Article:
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In my opinion, the unit test cases itself serve as a documentation for the code. My company wants me to write detailed java doc comments on top of unit test cases. Is it necessary to do so? Do you write comments like that ?

  • presuming the test code is well written and readable, the primary value of a comment of this sort in test code is as a statement of intent.. That can be very valuable to code reviewers, even yourself in a years time, as it allows you to judge of the code that was written is doing what it's supposed to do, or testing what it's supposed to test. Secondarily you can use systems like JAVADOC or even a simple script to scrape the test names and comments from the code to create a quick bit of documentation on what tests you have and what they are doing. – Chuck van der Linden Oct 18 '18 at 21:58
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What I do is JAVADOC-comment :

  • the class, indicating which class is unit tested (even though it should me obvious since the best practice on that subject suggests that the name of the test case should be the name of the class + "Test" or + "TestCase"). This is done using the {@link XXXClass} JAVADOC comment

  • the methods, indicating which method is tested ({@link XXXClass#method1}). Sometimes I need to have multiple test methods for one method of a class to properly test all paths. When it happens, I write one additional line stating what path I am testing inside (but I never stray away from my one-line convention)

Apart from that, no other comment. To take their attention elsewhere maybe you could use something like Cobertura to generate pretty code coverage graphics and make them happy that way :-)

Additional note: I am referring to unit test cases, if we're talking about integration test cases, then one or two more lines to explain what is going on may indeed be necessary...

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Documentation requirements for any code are fairly completely covered in the answers to this question: My boss wants a narrated line-by-line English explanation of our code

As a summary of the answers you'll see there, "It depends on your situation". There are cases where it is reasonable (and encouraged), and others where it is a waste of your time.

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Javadoc comments can be extracted and formatted in a separate reference document, unit tests cannot. Also, bear in mind that what you write in words can be different from the actual code, and usually you are describing in words the actual expected behavior. One of the ways to find bugs is to compare documentation to the actual code, if they don't match - it's a bug (in either of them, and sometimes - both).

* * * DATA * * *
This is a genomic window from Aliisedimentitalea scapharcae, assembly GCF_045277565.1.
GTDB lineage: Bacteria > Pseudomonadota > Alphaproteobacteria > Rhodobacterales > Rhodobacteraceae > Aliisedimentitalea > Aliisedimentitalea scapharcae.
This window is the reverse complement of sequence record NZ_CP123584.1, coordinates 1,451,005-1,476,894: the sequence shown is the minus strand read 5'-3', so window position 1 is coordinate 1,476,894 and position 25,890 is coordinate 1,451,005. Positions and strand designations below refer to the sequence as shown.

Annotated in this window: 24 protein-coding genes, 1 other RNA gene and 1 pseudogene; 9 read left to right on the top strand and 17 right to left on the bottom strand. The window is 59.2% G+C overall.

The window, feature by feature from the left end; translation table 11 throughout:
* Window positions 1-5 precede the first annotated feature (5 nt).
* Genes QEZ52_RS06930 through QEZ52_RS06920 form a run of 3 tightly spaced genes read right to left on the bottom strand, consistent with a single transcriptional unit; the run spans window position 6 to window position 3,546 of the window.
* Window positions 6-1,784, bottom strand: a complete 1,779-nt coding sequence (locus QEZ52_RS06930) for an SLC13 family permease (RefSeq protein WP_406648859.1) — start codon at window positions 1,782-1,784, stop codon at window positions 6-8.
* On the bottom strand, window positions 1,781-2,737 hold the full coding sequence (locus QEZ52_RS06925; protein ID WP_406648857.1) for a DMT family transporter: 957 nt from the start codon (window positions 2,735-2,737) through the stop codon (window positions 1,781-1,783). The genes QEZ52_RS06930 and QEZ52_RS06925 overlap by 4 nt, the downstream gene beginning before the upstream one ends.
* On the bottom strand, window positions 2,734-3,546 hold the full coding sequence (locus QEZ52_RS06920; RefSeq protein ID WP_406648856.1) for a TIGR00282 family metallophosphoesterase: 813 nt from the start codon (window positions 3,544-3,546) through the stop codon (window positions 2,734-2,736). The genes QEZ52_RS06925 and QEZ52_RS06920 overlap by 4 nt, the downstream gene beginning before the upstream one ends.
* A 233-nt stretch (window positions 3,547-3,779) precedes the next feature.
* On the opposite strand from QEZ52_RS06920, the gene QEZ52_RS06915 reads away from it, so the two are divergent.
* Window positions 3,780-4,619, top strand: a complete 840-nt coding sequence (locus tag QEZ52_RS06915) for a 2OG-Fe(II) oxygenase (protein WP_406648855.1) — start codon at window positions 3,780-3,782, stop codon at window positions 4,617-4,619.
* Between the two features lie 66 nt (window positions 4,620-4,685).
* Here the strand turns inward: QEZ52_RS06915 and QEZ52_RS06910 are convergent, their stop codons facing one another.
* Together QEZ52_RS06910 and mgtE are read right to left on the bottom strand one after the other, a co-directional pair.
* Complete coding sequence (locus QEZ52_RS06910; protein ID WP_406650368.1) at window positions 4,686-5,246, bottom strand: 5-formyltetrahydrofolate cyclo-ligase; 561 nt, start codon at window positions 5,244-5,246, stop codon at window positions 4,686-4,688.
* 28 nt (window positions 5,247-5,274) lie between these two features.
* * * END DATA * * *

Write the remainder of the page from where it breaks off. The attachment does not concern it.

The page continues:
Unit test is for testing, not for documentation. Using unit test as documentation is wrong and shouldn't be done.

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    I find a good suite of unit tests immensely helpful in documenting code. They provide a reference implementation on how someone's code ought to be used, along with the proof that the code behaves properly when used that way. – Bill Michell Sep 21 '11 at 5:36
  • @Bill - no argument on that, its helpful. It doesn't replace proper documentation. – littleadv Sep 21 '11 at 5:54
  • Depends on the audience for your documentation - but in some cases you are definitely correct. – Bill Michell Sep 21 '11 at 6:06
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    Ideally unit tests shouldn't be the only documentation of a system - but in the real world, 9 projects out of 10 are working with legacy code where it may be considered lucky to have any documentation whatsoever. And in this case, I prefer a good set of running and passing unit tests over a bunch of documents which may be totally out of sync with the actual code. (Yes, even the Javadoc can.) – Péter Török Sep 21 '11 at 7:05
  • @PéterTörök Yeah... I moved between several different employers, some very well known companies. A lot of legacy code. The only unit tests ever - the ones I wrote. So you were very very lucky. Don't assume that what you saw is what happens everywhere. And even if you have a set of unit tests... Who said that they're correct? Who said that they cover what they should? Who said that the expected results are what they are? Why do you assume that the unit tests are not out of sync? Just because they "pass"? Nonsense. – littleadv Sep 21 '11 at 7:13

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